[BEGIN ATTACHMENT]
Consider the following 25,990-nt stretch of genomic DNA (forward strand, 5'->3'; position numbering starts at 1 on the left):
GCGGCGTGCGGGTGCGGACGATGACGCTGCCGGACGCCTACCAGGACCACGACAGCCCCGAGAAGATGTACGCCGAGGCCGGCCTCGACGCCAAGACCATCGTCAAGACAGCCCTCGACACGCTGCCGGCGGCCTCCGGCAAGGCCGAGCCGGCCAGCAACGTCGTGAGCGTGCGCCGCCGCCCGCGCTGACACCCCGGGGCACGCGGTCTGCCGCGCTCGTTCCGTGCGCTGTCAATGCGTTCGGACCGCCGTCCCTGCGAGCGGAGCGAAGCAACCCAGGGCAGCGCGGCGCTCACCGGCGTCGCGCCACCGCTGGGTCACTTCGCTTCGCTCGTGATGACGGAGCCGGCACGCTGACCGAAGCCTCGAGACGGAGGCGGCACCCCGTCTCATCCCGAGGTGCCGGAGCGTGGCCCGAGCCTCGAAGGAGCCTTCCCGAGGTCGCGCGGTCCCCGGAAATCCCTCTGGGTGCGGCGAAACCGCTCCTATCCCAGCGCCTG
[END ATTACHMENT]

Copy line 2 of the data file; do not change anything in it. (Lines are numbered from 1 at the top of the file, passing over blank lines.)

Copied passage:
GCGGCGTGCGGGTGCGGACGATGACGCTGCCGGACGCCTACCAGGACCACGACAGCCCCGAGAAGATGTACGCCGAGGCCGGCCTCGACGCCAAGACCATCGTCAAGACAGCCCTCGACACGCTGCCGGCGGCCTCCGGCAAGGCCGAGCCGGCCAGCAACGTCGTGAGCGTGCGCCGCCGCCCGCGCTGACACCCCGGGGCACGCGGTCTGCCGCGCTCGTTCCGTGCGCTGTCAATGCGTTCGGACCGCCGTCCCTGCGAGCGGAGCGAAGCAACCCAGGGCAGCGCGGCGCTCACCGGCGTCGCGCCACCGCTGGGTCACTTCGCTTCGCTCGTGATGACGGAGCCGGCACGCTGACCGAAGCCTCGAGACGGAGGCGGCACCCCGTCTCATCCCGAGGTGCCGGAGCGTGGCCCGAGCCTCGAAGGAGCCTTCCCGAGGTCGCGCGGTCCCCGGAAATCCCTCTGGGTGCGGCGAAACCGCTCCTATCCCAGCGCCTG